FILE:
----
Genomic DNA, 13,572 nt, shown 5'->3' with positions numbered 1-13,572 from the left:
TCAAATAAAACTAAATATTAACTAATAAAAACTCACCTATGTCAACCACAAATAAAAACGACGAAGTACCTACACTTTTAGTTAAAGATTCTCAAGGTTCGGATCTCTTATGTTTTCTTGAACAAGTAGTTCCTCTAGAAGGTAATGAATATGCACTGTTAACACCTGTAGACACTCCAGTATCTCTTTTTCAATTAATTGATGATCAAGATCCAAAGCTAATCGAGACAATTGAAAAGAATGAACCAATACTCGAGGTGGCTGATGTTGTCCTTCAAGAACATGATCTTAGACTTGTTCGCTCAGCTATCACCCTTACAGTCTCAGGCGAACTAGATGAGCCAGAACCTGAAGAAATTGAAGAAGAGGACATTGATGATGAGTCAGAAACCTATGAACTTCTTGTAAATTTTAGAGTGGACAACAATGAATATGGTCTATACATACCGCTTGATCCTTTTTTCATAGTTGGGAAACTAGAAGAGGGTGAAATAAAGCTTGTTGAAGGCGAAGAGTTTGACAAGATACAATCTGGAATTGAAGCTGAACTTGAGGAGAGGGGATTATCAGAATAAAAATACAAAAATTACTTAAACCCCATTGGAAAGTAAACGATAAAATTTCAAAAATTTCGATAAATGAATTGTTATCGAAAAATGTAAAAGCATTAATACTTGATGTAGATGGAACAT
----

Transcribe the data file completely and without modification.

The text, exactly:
Genomic DNA, 13,572 nt, shown 5'->3' with positions numbered 1-13,572 from the left:
TCAAATAAAACTAAATATTAACTAATAAAAACTCACCTATGTCAACCACAAATAAAAACGACGAAGTACCTACACTTTTAGTTAAAGATTCTCAAGGTTCGGATCTCTTATGTTTTCTTGAACAAGTAGTTCCTCTAGAAGGTAATGAATATGCACTGTTAACACCTGTAGACACTCCAGTATCTCTTTTTCAATTAATTGATGATCAAGATCCAAAGCTAATCGAGACAATTGAAAAGAATGAACCAATACTCGAGGTGGCTGATGTTGTCCTTCAAGAACATGATCTTAGACTTGTTCGCTCAGCTATCACCCTTACAGTCTCAGGCGAACTAGATGAGCCAGAACCTGAAGAAATTGAAGAAGAGGACATTGATGATGAGTCAGAAACCTATGAACTTCTTGTAAATTTTAGAGTGGACAACAATGAATATGGTCTATACATACCGCTTGATCCTTTTTTCATAGTTGGGAAACTAGAAGAGGGTGAAATAAAGCTTGTTGAAGGCGAAGAGTTTGACAAGATACAATCTGGAATTGAAGCTGAACTTGAGGAGAGGGGATTATCAGAATAAAAATACAAAAATTACTTAAACCCCATTGGAAAGTAAACGATAAAATTTCAAAAATTTCGATAAATGAATTGTTATCGAAAAATGTAAAAGCATTAATACTTGATGTAGATGGAACAT